UNK SEZ: We seldom have two reviews for the same movie going on around these parts but after hearing pal AMANDA REYES‘ personal take on INSIDIOUS that had to change. I pleaded and eventually bribed her to jot her thoughts down so that all you fine folks could check them out and the results are below. Enjoy and remember to visit AMANDA “MADE FOR TV MAYHEM” REYES at her home joint frequently HERE!
Being the retro film/television nut I am, I tend to be a little late to the game. Luckily, I was only off by days, as compared to years, when it came to catching Insidious. It was a fittingly rainy night and with plans for drinks afterwards, my evening was set. I wasn’t particularly surprised by how much I enjoyed Insidious, but I was definitely taken by what I felt were some nifty TV movie references.
I should say that there may be some spoilers here. So if you haven’t seen the movie yet… go now!
I won’t speak for either Leigh Whannel or James Wan, the superb crafters of a ghost story that employs the whole less-is-more strategy so well it can’t help but give you the willies, but I am pretty sure I felt a little small screen love in the theater. Perhaps the more obvious nod to the wonderful world of T.V. movies came attached to that creepy old woman. Appropriately named Old Woman (and played by Philip Friedman), she was eerily reminiscent of that spine-chilling gal from the 1989 British chiller The Woman in Black. Sure they added a veil and made her, like, more dead, but that detached feeling of inexplicable dread permeates both characters in much the same way. It’s pretty interesting then that both movies deal with children. Well, Insidious deals with the calamity of everyday parenting while the Woman in Black deals with the lack thereof (and eventually Insidious heads in that direction). Theories abound that the black-clad, T.V.-movie mistress and high child mortality rate are not coincidental (and it’s probably no mistake the lead character’s last name is Kidd).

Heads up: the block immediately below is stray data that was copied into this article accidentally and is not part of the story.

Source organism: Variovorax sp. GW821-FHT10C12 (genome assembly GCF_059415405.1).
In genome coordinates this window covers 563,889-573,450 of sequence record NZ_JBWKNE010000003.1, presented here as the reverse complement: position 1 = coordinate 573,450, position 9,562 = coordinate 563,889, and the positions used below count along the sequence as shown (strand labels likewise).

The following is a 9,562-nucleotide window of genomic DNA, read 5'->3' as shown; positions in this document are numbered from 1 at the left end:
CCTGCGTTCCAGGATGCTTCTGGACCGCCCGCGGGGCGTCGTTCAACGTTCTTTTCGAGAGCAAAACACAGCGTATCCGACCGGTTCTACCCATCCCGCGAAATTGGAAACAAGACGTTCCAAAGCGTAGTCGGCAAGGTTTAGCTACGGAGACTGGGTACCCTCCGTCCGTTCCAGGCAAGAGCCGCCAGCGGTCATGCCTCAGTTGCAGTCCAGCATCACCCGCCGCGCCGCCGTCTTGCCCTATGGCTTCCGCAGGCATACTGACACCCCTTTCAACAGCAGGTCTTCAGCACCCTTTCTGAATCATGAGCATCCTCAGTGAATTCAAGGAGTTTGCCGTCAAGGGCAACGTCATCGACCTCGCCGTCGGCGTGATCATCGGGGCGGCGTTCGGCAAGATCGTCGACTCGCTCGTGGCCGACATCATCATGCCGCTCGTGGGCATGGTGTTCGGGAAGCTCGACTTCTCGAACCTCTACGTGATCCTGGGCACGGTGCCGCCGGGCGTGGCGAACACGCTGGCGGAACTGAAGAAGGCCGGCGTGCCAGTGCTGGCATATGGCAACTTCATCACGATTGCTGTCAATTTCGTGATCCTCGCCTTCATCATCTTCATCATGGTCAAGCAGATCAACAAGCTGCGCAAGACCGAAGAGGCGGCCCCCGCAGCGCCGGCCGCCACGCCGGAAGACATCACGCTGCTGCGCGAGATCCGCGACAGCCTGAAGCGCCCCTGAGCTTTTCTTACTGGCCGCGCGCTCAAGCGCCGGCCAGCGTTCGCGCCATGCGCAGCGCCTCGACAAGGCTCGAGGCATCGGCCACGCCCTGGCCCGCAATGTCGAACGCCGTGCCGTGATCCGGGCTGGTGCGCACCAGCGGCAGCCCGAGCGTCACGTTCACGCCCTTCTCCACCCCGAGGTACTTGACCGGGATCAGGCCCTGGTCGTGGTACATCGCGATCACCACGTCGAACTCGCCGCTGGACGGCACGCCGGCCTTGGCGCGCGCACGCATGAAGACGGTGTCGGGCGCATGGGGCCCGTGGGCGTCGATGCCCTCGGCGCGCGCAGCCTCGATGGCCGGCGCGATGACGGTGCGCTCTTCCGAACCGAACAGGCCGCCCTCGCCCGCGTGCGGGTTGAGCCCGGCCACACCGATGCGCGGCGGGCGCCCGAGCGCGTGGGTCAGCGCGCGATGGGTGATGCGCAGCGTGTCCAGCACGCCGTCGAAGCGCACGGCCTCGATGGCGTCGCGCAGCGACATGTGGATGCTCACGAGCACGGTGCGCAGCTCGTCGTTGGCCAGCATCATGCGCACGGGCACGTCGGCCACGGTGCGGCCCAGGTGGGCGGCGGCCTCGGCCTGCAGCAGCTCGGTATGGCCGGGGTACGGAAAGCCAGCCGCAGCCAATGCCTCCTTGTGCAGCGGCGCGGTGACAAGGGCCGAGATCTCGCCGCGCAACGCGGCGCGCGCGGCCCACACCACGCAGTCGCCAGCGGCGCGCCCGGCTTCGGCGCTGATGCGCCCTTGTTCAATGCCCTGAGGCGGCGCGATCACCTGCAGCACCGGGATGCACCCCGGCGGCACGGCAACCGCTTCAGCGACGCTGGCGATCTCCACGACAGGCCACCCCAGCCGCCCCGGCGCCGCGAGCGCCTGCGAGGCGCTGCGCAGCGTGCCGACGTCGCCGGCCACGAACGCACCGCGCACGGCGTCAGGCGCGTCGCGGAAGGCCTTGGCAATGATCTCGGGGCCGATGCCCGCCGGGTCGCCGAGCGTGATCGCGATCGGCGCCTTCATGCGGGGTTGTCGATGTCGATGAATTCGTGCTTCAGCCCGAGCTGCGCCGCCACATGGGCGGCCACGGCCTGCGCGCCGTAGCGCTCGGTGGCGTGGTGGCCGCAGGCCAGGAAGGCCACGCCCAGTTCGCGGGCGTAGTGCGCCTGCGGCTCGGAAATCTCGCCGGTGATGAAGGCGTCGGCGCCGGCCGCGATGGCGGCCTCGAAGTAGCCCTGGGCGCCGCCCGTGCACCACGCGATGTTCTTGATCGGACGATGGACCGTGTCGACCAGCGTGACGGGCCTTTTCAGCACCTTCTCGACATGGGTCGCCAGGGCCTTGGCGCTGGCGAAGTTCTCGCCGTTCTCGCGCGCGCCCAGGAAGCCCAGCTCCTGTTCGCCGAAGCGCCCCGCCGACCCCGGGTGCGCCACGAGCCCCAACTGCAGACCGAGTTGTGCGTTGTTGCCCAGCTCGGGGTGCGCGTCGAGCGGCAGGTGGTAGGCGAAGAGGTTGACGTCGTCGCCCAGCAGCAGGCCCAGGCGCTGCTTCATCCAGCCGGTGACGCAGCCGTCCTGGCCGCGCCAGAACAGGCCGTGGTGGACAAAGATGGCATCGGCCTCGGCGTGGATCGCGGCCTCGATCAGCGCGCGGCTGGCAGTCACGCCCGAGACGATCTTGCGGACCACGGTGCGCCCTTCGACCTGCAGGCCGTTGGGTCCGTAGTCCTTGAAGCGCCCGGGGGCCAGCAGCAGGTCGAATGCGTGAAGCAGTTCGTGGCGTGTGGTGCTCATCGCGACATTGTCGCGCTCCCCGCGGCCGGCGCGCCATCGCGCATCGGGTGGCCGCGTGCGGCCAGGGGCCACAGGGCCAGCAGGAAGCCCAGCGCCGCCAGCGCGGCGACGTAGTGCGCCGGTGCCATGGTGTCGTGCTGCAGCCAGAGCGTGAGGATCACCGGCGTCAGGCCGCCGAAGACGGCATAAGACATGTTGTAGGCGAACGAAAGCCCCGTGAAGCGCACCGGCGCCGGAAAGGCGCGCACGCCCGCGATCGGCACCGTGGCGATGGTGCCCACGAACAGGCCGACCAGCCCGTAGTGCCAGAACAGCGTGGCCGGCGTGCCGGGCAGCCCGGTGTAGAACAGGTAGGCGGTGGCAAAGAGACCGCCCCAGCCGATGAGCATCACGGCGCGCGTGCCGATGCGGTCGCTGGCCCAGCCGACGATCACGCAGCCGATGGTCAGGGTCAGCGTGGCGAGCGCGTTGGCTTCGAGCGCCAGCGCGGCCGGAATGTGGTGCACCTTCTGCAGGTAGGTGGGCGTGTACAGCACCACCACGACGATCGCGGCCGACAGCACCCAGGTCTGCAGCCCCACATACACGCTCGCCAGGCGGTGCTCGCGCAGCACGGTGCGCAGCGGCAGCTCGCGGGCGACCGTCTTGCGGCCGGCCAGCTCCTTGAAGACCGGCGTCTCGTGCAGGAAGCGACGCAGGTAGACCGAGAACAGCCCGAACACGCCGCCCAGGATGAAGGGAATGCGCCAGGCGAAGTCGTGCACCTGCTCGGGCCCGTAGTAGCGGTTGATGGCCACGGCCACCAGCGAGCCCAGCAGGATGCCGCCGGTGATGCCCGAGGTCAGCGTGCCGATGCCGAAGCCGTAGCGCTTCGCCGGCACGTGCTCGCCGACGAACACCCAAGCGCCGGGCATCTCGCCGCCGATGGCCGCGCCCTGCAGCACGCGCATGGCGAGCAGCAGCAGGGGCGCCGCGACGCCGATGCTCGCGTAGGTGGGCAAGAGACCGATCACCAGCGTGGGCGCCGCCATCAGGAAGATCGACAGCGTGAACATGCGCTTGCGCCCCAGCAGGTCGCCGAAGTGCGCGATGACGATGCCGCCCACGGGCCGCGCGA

While both stories are about saving a child and then paying the price for it in the end, the filmmakers behind Insidious give a deeper connection to the Old Woman and the family she terrorizes. There are small scenes featuring Josh (Patrick Wilson) plucking gray hairs and applying eye cream to those sexy fines lines of his. Josh’s repressed memories appear in the most innocuous moments in the film, adding a nice kick to my post film coffee talk discussion! It’s been years since I’ve seen the excellent Woman in Black, but it’s hard to deny the resemblance of those two characters. Black has recently been remade with Daniel Radcliffe and should hopefully be hitting our shores soon. I can’t wait!
The other hit-me-over-the-head reference I got regards the overall film. I believe James Wan and Leigh Whannel were inspired more by Fox’s 1991 tele-pic The Haunted than Poltergeist. In some ways they are noticeably similar, but I was most struck by the association with the baby monitor incident in Insidious and that creepy talking pillow in The Haunted. The 1991 film is based on the Smurls, a devout family who are haunted by some less devout manifestations. And perhaps it’s simply by the very nature of small screen horror that Insidious’ deftly intimate atmosphere can’t help but to harness good vibes from any audience member heavily reared on television terror, i.e. me!
Made for very little money, Insidious manages to creep inside and wring your guts. There are so many touches, such as the constant ticking sound beginning with the grandfather clock, moving to the metronome to the EKG machine and finally back to that dang metronome, that prove those fabulous men behind the curtain were meticulous with crafting what I think is the best damn horror film to come in far too long. The atmosphere alone makes it a fine companion with such small screen fare as The House That Would Not Die (1970), Something Evil (1972), The Possessed (1977) and Don’t Go to Sleep (1982). Wherever the inspiration arose from and whatever I am putting into it myself, I was pleased to finally come across a new horror movie that wanted my imagination to work as hard as the filmmakers’.